Aug 172010
 

The controversial practice of “reconciliation ecology” tries not to restore old habitats, but to create new ones–by bringing nature back into human spaces. Its proponents think innovative software may help people get along with their new neighbors. Capstone, anyone?


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The project’s roots extend back to 1995, when [University of Arizona ecologist Michael] Rosenzweig wrote a textbook on island biogeography, a field of research describing ecological dynamics on ocean islands. Over the last several decades, the research had been applied to terrestrial islands formed by human development. The findings were discouraging. Ecologists predicted the loss of 40 to 50 percent of all species. After reviewing the literature, Rosenzweig thought they were optimistic. He put the figure at 90 percent.

More island-like preserves and parks wouldn’t fix this, he reasoned. It required a “reconciliation” with nature inside human-dominated biomes that were largely ignored by conservationists, and cover almost every piece of non-tundra, non-desert land….

“The attitude we’ve had for 100 years is, let’s save habitats. We’ll have remnant patches and call them national parks and wildlife refuges. That slows extinction down, but it doesn’t change the endpoint,” he said. Mass extinctions won’t be avoided “unless we turn our attention to the habitats we haven’t paid attention to, that we haven’t even called habitats.”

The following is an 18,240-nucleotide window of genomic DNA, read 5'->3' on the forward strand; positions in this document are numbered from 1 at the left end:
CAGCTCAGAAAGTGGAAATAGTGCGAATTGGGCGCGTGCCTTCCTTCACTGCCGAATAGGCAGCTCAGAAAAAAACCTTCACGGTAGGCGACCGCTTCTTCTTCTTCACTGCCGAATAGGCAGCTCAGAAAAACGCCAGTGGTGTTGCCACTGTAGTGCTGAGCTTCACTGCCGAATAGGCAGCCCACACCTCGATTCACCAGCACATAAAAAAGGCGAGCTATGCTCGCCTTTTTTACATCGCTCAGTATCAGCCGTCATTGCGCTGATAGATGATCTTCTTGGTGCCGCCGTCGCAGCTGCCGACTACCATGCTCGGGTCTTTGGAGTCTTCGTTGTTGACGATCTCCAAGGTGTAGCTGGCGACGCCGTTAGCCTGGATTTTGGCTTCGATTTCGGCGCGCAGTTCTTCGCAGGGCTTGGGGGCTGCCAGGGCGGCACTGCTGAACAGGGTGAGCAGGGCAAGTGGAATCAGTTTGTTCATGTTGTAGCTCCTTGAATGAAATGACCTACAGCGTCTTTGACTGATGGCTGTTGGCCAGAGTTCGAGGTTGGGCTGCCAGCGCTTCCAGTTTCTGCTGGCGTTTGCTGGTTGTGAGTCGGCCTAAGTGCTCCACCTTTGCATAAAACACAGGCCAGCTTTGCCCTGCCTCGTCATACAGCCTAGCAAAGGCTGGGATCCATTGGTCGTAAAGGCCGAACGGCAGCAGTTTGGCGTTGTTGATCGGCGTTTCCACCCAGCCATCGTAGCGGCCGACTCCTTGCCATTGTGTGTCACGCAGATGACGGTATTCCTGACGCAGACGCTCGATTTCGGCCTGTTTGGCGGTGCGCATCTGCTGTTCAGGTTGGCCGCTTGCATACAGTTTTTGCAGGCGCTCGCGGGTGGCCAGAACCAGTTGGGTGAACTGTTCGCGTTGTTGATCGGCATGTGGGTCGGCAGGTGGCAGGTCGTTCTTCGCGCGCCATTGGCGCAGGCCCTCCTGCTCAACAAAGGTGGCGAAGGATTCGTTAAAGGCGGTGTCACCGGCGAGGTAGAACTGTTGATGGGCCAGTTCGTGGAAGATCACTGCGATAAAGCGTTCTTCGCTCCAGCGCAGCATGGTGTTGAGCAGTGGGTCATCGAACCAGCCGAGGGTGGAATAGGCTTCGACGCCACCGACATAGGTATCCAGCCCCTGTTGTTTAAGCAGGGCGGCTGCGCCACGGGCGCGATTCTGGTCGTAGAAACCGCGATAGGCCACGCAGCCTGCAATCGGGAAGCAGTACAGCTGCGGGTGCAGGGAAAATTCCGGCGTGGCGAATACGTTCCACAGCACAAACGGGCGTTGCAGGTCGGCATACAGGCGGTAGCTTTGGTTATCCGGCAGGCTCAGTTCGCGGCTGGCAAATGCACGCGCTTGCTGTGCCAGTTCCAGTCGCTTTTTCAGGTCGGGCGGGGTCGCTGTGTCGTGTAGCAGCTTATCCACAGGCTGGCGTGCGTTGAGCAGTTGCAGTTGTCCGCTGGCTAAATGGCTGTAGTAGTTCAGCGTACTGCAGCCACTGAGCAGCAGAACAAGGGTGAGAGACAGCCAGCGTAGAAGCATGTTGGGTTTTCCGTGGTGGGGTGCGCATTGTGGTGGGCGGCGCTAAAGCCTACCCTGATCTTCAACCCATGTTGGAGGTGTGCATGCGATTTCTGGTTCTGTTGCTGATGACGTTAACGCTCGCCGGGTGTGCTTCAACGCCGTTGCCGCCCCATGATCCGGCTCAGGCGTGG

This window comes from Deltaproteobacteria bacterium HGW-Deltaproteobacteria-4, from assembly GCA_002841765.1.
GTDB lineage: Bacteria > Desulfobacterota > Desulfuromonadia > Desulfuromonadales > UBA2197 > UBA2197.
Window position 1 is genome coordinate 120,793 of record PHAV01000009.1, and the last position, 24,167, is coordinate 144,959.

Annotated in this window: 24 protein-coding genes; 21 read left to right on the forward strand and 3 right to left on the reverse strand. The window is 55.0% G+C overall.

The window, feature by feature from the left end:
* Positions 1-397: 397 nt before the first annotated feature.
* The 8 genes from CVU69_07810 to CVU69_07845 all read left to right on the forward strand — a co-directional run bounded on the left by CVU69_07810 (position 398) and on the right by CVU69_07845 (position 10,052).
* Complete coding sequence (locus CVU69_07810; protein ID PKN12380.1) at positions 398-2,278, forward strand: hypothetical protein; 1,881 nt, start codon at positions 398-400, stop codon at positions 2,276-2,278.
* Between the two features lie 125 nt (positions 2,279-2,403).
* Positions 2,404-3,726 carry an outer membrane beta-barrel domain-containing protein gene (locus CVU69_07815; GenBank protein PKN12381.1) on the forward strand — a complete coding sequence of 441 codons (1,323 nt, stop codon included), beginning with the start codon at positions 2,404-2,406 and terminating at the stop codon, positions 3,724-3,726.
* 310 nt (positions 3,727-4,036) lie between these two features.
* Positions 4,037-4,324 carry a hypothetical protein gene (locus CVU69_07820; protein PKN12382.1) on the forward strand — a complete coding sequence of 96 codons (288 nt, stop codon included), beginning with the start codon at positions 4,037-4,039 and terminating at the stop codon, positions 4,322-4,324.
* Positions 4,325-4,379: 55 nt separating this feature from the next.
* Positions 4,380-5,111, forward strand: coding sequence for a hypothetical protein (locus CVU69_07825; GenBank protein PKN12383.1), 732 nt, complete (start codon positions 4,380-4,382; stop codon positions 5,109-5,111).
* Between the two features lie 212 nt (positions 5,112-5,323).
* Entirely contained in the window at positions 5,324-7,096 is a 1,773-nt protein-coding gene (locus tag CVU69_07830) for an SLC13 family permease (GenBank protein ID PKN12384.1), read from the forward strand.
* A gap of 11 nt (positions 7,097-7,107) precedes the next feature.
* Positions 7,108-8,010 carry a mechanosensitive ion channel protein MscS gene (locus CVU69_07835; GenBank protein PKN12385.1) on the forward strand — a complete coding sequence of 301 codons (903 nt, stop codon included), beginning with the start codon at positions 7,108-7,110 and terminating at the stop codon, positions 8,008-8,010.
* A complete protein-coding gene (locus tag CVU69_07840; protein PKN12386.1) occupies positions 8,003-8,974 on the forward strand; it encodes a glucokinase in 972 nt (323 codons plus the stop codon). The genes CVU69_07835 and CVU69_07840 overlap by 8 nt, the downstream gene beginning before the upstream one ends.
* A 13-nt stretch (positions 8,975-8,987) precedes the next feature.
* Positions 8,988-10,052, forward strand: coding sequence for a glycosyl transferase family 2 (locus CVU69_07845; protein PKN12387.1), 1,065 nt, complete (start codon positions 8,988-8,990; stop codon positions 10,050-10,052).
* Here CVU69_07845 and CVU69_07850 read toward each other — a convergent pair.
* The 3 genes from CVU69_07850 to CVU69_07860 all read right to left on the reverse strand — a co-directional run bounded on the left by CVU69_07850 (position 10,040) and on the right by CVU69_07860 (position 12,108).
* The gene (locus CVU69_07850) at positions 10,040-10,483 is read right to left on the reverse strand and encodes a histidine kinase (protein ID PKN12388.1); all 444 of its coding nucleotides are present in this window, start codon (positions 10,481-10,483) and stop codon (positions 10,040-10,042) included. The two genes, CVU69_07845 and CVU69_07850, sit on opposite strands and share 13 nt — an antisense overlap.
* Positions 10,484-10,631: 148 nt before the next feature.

In Tucson, those ignored habitats are backyards, schoolyards and the mosaic of neighborhoods and businesses typical of America’s suburban sprawl. Rosenzweig wants to arrange their habitats with a program built on a database of life-history characteristics on 300 local plant species, plus natural history records gathered from a century of research on Tumamoc Hill, an 870-acre island of relatively undisturbed desert west of downtown.

People can decide what species they want to have. The algorithms tell them what other species they’ll need. “It calculates what the relationships are, and which need to be maintained in order for species of interest to live,” said Rosenzweig. Calculations are modified according to local soil type and topography.